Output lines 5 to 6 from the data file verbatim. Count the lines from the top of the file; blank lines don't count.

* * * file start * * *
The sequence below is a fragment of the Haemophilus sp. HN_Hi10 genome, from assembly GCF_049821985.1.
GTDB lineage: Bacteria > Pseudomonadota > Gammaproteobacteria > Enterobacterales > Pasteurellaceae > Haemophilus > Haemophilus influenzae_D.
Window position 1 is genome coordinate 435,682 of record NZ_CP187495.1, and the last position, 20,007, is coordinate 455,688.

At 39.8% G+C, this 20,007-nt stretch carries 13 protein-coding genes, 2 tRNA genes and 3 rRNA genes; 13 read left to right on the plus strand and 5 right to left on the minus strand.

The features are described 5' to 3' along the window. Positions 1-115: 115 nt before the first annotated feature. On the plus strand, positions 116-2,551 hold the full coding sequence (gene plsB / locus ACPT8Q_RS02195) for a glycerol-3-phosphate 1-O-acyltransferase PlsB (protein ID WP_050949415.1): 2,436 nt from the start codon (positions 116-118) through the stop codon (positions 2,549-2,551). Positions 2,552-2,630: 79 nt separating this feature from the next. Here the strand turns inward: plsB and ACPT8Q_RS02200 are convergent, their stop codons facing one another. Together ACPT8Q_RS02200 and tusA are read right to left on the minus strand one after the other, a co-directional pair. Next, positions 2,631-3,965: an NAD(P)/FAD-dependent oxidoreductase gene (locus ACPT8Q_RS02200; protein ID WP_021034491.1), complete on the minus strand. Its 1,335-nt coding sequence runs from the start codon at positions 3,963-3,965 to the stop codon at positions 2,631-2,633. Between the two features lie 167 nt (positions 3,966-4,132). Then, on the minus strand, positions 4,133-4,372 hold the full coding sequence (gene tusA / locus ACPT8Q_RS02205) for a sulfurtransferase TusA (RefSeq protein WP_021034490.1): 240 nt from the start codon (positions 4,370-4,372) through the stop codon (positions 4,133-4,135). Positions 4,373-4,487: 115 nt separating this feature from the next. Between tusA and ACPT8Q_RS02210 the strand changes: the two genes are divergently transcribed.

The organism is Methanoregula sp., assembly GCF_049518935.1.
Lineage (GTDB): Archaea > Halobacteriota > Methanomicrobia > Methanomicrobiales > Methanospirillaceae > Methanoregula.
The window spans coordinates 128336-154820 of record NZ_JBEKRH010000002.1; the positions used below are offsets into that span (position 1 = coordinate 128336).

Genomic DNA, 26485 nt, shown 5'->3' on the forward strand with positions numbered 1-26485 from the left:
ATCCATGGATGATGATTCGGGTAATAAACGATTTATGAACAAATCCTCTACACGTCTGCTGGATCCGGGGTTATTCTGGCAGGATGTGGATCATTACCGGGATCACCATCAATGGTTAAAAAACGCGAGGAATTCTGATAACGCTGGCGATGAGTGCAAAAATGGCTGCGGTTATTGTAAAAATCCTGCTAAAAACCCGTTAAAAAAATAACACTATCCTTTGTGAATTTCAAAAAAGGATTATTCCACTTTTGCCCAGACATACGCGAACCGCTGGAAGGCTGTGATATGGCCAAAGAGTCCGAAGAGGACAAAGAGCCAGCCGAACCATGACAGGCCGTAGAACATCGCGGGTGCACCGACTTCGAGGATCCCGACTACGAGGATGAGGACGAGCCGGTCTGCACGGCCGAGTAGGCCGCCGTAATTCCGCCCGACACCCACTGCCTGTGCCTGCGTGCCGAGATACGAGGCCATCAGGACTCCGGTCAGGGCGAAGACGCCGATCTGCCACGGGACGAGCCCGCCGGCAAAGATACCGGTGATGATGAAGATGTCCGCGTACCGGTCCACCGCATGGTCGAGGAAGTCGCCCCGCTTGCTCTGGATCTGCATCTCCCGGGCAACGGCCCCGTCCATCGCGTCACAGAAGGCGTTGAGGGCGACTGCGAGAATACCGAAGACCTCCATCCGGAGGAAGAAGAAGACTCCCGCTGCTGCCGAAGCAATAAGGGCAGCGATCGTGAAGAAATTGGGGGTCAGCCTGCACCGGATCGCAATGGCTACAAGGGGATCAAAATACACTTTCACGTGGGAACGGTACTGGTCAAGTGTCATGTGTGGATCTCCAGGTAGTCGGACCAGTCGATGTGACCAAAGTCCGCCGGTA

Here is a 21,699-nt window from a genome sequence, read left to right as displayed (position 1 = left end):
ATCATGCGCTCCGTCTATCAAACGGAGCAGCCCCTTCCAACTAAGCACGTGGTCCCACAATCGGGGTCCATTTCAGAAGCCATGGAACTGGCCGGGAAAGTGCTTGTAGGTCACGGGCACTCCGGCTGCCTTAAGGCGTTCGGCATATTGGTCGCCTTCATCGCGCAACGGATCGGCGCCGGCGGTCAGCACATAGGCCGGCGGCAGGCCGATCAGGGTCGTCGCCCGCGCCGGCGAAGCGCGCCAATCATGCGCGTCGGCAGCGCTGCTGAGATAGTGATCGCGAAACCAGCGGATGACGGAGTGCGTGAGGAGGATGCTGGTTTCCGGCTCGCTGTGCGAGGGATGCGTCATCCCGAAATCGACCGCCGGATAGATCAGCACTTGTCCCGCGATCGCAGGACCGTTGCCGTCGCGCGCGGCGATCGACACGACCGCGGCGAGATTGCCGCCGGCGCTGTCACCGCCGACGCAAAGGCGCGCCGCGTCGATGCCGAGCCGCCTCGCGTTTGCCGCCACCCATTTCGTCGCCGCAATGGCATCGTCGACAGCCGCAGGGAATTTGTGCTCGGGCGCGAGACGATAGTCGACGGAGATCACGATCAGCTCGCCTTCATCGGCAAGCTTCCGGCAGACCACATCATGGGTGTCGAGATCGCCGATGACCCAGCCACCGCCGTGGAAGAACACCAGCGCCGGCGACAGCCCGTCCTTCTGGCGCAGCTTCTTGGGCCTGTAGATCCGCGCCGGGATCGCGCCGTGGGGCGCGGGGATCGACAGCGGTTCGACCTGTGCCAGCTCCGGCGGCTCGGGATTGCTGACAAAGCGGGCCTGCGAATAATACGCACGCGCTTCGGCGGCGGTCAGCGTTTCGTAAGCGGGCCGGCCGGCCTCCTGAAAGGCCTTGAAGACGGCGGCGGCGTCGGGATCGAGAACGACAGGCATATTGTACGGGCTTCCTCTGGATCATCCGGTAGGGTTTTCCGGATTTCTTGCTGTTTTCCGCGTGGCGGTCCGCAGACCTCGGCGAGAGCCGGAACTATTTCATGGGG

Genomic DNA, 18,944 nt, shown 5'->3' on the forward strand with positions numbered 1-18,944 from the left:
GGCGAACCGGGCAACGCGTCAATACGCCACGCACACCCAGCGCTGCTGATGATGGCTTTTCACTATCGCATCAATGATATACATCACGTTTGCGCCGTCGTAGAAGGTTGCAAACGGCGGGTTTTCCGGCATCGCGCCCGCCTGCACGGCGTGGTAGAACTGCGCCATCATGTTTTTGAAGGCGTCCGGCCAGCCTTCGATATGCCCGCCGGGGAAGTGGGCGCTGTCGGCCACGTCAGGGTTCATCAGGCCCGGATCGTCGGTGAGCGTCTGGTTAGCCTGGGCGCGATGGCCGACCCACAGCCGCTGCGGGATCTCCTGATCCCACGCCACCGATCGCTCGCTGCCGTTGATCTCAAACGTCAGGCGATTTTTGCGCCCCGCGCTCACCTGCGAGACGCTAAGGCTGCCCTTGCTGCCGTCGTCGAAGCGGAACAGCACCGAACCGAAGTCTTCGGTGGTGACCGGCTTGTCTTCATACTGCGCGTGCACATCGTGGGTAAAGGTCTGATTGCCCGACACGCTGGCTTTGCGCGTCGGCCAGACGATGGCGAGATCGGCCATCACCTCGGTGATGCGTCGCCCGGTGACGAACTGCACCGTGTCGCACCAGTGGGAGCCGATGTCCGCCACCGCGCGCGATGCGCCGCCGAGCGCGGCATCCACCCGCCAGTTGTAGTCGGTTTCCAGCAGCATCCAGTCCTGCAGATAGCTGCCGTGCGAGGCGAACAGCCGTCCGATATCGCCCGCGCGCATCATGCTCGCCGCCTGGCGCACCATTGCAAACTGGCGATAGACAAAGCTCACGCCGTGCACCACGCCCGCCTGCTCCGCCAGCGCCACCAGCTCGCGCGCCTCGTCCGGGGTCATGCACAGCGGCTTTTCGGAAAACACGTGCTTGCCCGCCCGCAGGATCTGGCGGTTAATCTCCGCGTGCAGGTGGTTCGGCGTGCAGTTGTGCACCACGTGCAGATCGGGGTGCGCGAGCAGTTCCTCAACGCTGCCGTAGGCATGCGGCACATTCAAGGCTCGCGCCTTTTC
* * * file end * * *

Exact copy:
The features are described 5' to 3' along the window. Positions 1-115: 115 nt before the first annotated feature. On the plus strand, positions 116-2,551 hold the full coding sequence (gene plsB / locus ACPT8Q_RS02195) for a glycerol-3-phosphate 1-O-acyltransferase PlsB (protein ID WP_050949415.1): 2,436 nt from the start codon (positions 116-118) through the stop codon (positions 2,549-2,551). Positions 2,552-2,630: 79 nt separating this feature from the next. Here the strand turns inward: plsB and ACPT8Q_RS02200 are convergent, their stop codons facing one another. Together ACPT8Q_RS02200 and tusA are read right to left on the minus strand one after the other, a co-directional pair. Next, positions 2,631-3,965: an NAD(P)/FAD-dependent oxidoreductase gene (locus ACPT8Q_RS02200; protein ID WP_021034491.1), complete on the minus strand. Its 1,335-nt coding sequence runs from the start codon at positions 3,963-3,965 to the stop codon at positions 2,631-2,633. Between the two features lie 167 nt (positions 3,966-4,132). Then, on the minus strand, positions 4,133-4,372 hold the full coding sequence (gene tusA / locus ACPT8Q_RS02205) for a sulfurtransferase TusA (RefSeq protein WP_021034490.1): 240 nt from the start codon (positions 4,370-4,372) through the stop codon (positions 4,133-4,135). Positions 4,373-4,487: 115 nt separating this feature from the next. Between tusA and ACPT8Q_RS02210 the strand changes: the two genes are divergently transcribed.

The organism is Methanoregula sp., assembly GCF_049518935.1.